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  11. Peter Higgins (2008). Open Borders and the Right to Immigration. Human Rights Review 9 (4):525-535.
    This paper argues that the relevant unit of analysis for assessing the justice of an immigration policy is the socially-situated individual (as opposed to the individual simpliciter or the nation-state, for example). This methodological principle is demonstrated indirectly by showing how some liberal, cosmopolitan defenses of "open borders" and the alleged right of immigration fail by their own standards, owing to the implicit adoption of an inappropriate unit of analysis.
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  12. Carl Knight (2014). Theories of Distributive Justice and Post-Apartheid South Africa. Politikon 41 (1):23-38.
    South Africa is a highly distributively unequal country, and its inequality continues to be largely along racial lines. Such circumstances call for assessment from the perspective of contemporary theories of distributive justice. Three such theories—Rawlsian justice, utilitarianism, and luck egalitarianism—are described and applied. Rawls' difference principle recommends that the worst off be made as well as they can be, a standard which South Africa clearly falls short of. Utilitarianism recommends the maximization of overall societal well-being, a goal which South Africa (...)
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  13. Michael Moehler (2015). Rational Cooperation and the Nash Bargaining Solution. Ethical Theory and Moral Practice 18 (3):577-594.
    In a recent article, McClennen (2012) defends an alternative bargaining theory in response to his criticisms of the standard Nash bargaining solution as a principle of distributive justice in the context of the social contract. McClennen rejects the orthodox concept of expected individual utility maximizing behavior that underlies the Nash bargaining model in favor of what he calls full rationality, and McClennen’s full cooperation bargaining theory demands that agents select the most egalitarian strictly Pareto-optimal distributional outcome that is strictly Pareto-superior (...)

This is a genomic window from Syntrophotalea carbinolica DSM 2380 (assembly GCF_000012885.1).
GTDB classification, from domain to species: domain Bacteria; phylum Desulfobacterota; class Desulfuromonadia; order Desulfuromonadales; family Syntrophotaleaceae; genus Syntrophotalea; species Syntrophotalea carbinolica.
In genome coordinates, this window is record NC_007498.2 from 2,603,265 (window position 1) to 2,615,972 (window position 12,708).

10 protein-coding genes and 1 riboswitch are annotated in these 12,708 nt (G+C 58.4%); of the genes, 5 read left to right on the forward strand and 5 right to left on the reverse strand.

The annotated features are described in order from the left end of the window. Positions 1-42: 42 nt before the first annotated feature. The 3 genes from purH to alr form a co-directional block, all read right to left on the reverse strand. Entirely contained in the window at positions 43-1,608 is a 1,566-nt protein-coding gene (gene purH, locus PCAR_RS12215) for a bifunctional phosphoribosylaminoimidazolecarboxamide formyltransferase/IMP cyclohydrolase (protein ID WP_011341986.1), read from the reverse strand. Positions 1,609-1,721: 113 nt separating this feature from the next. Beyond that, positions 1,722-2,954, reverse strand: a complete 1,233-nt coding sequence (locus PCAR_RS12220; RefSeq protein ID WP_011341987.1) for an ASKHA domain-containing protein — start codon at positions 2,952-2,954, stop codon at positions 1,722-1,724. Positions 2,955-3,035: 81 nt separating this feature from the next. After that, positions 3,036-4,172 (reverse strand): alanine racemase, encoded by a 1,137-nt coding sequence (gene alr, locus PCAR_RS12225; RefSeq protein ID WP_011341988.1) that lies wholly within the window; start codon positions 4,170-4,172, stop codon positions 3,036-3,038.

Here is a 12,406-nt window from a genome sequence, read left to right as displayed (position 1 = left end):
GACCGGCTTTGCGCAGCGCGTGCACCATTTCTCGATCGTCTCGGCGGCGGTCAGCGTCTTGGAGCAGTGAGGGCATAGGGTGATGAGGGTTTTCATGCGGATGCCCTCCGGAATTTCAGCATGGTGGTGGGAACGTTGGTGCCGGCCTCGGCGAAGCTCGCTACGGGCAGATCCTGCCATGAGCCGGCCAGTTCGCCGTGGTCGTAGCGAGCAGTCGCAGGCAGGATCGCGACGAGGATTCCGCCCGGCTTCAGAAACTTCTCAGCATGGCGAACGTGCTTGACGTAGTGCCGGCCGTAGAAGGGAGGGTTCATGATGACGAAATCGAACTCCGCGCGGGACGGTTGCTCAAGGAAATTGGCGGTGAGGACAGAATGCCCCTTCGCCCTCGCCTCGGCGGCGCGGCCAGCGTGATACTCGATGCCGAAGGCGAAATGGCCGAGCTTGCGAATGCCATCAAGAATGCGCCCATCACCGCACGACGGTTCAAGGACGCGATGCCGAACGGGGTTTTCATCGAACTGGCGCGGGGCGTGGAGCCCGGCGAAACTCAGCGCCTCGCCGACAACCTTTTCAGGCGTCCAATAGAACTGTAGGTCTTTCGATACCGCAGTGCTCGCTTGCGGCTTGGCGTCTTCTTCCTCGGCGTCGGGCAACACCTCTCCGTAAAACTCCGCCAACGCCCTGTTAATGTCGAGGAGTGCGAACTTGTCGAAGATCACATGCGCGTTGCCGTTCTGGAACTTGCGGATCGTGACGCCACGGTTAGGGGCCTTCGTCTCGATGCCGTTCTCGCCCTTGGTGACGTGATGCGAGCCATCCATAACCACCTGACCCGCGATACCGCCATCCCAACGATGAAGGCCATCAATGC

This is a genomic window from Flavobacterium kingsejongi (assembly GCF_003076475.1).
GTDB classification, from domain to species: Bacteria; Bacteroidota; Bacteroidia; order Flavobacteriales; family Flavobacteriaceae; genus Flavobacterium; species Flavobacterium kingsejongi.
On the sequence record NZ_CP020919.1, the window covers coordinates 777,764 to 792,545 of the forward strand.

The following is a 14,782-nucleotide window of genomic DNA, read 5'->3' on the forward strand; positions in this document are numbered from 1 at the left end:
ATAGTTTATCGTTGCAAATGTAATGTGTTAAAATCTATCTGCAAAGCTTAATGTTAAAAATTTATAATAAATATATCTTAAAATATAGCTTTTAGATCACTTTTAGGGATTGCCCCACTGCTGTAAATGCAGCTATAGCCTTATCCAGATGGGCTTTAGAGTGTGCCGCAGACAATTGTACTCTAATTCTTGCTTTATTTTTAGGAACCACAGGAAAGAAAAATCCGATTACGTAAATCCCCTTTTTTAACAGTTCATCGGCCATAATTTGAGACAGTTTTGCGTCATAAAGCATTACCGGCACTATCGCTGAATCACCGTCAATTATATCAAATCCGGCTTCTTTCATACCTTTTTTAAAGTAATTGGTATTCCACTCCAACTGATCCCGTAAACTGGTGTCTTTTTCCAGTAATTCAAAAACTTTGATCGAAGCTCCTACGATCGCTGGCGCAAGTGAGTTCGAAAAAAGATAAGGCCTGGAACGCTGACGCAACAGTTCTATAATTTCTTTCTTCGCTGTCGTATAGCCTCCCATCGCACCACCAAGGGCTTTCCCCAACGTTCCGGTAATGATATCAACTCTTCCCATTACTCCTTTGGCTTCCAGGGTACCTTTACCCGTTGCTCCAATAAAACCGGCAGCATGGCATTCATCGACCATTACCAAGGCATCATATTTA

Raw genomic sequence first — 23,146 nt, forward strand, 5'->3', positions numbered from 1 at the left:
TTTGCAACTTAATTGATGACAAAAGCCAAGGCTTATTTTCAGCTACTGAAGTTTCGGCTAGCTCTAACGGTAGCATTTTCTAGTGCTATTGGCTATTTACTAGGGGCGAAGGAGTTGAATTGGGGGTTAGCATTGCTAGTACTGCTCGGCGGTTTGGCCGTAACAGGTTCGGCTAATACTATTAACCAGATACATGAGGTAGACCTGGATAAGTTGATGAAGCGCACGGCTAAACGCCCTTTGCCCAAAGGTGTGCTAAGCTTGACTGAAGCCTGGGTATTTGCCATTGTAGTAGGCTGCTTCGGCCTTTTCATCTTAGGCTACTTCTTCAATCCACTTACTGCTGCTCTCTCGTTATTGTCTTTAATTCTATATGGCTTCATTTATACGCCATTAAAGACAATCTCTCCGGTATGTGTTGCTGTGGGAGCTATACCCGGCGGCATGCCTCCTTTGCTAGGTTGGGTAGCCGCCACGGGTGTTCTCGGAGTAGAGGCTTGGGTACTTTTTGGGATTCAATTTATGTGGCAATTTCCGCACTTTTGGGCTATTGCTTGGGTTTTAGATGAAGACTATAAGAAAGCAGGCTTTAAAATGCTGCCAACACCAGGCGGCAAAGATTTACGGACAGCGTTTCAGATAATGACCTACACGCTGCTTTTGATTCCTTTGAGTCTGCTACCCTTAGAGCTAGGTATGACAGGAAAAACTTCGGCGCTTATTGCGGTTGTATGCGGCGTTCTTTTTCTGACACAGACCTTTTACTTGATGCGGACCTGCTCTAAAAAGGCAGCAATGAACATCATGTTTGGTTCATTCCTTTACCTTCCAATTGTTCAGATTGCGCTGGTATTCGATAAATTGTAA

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  14. David T. Risser (2003). The Moral Problem of Nonvoting. Journal of Social Philosophy 34 (3):348–363.
    The meaning and moral implications of voting and nonvoting in a representative democracy are outlined and discussed. A conception of voting as a forward-looking, conditional shared responsibility is developed and defended. This conception reflects an understanding of democratic politics in which the supreme strategic advantage is power to affect "the conflict of conflicts", that is, the ability to influence the shape and content of the dominant political agenda. This conception is also shown to support a consequentialist approach to distributive justice (...)
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  15. Re'em Segev (2009). Second-Order Equality and Levelling Down. Australasian Journal of Philosophy 87 (3):425 – 443.